The Potential of the Void

The study looked at the making of civic spaces through the imagination of figurative architectural objects within an empty site facing the Liffey, in Usher’s Island. An amphitheater, a library, and a communal kitchen are placed on the lot and a pedestrian route is reimagined, drawing people within the site and away from the trafficked Bridgefoot Street. The use of figurative and platonic forms of architecture allowed me to not dwell on the typology of the new but rather to focus on how the new buildings acted upon the ground and to imagine how civic life would materialize around them.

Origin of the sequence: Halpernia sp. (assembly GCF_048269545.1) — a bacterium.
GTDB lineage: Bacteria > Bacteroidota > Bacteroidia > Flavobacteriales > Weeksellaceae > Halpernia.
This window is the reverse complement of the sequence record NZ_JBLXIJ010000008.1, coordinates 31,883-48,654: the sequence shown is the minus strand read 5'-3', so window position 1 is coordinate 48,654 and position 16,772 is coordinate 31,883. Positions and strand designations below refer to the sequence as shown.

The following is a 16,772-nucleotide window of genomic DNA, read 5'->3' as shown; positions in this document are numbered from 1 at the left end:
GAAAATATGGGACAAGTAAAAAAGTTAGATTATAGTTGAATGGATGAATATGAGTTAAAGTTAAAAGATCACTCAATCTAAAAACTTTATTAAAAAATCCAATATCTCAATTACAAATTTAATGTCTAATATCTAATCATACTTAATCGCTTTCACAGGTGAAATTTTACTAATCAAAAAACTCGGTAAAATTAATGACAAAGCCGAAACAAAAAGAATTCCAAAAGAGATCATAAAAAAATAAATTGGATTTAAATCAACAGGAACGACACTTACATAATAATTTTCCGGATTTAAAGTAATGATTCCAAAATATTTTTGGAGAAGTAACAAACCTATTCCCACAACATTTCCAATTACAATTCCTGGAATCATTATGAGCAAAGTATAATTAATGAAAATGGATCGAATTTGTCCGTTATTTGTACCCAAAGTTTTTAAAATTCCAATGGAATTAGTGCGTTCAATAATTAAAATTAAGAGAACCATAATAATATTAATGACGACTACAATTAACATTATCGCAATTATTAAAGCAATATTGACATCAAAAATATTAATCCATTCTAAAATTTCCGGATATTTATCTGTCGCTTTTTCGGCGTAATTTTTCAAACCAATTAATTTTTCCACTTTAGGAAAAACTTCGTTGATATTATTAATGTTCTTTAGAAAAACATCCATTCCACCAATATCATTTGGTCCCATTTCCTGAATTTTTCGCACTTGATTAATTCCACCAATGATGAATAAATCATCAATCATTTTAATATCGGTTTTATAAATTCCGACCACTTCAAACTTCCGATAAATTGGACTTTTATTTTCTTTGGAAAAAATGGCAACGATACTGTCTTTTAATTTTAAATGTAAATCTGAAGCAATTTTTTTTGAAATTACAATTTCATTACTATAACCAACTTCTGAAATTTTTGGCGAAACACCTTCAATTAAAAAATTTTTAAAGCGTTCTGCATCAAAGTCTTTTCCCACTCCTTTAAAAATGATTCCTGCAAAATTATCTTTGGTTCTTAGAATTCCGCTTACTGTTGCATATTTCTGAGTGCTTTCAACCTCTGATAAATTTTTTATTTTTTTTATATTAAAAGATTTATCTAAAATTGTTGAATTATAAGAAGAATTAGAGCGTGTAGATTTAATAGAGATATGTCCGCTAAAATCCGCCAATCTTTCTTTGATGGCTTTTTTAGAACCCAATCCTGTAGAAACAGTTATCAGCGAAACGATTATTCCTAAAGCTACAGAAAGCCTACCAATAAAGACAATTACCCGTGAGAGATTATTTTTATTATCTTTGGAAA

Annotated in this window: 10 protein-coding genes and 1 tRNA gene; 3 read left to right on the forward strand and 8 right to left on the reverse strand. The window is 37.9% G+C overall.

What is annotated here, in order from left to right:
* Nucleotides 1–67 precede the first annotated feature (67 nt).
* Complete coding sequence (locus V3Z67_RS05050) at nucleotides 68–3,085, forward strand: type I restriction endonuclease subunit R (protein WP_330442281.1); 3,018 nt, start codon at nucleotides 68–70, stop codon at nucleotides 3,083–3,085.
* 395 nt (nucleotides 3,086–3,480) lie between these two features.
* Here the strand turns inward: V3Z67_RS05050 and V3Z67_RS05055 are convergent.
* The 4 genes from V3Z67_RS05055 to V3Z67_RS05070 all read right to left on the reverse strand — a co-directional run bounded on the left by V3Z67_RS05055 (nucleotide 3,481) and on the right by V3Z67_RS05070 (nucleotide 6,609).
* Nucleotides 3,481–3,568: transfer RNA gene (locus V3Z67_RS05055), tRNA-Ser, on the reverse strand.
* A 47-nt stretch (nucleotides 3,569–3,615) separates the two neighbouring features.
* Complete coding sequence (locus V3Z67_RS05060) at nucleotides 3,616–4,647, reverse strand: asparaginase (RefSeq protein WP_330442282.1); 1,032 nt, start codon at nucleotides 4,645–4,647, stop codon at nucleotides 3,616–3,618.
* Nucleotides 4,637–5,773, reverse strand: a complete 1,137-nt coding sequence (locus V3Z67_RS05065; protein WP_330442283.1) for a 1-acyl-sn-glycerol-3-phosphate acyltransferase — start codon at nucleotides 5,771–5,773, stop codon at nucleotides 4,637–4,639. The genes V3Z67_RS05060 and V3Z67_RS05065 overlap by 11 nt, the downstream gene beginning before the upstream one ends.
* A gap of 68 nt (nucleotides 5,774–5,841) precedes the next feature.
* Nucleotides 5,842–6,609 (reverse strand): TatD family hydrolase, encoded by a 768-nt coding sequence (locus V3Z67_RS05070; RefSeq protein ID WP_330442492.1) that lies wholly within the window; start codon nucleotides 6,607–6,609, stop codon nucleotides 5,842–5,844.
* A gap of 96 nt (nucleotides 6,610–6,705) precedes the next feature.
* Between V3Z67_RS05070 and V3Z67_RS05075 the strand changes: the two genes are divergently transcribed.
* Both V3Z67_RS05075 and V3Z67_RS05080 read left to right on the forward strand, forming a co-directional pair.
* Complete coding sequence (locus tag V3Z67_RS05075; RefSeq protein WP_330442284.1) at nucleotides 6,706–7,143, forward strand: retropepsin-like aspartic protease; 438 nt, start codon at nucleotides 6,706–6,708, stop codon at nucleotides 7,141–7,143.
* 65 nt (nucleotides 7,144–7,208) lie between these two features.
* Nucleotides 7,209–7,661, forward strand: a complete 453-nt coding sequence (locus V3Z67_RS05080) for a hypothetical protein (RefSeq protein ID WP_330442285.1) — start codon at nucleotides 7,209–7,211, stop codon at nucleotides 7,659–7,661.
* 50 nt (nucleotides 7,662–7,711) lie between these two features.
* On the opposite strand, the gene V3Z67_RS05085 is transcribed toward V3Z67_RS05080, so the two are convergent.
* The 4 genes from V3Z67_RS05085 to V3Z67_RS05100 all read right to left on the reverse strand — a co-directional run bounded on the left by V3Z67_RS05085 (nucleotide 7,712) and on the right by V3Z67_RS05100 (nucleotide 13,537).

Through the process, a hypothesis was formed: an attention to the design of the void space, not merely as the negative of self-referential buildings, but as a building matter that alternates with the built form creating relations and plots, can actively connect the new architecture to the urban tissue that contains it, and prepare it for the unforeseeable metamorphosis that it holds. In this sense, the design of the in-between spaces can become a tool for active open-endedness, and allow the city to be expandable within itself. To be a careful designer of new architectural objects is essential, but to be aware of what they do to the forever-changing city around them is imperative.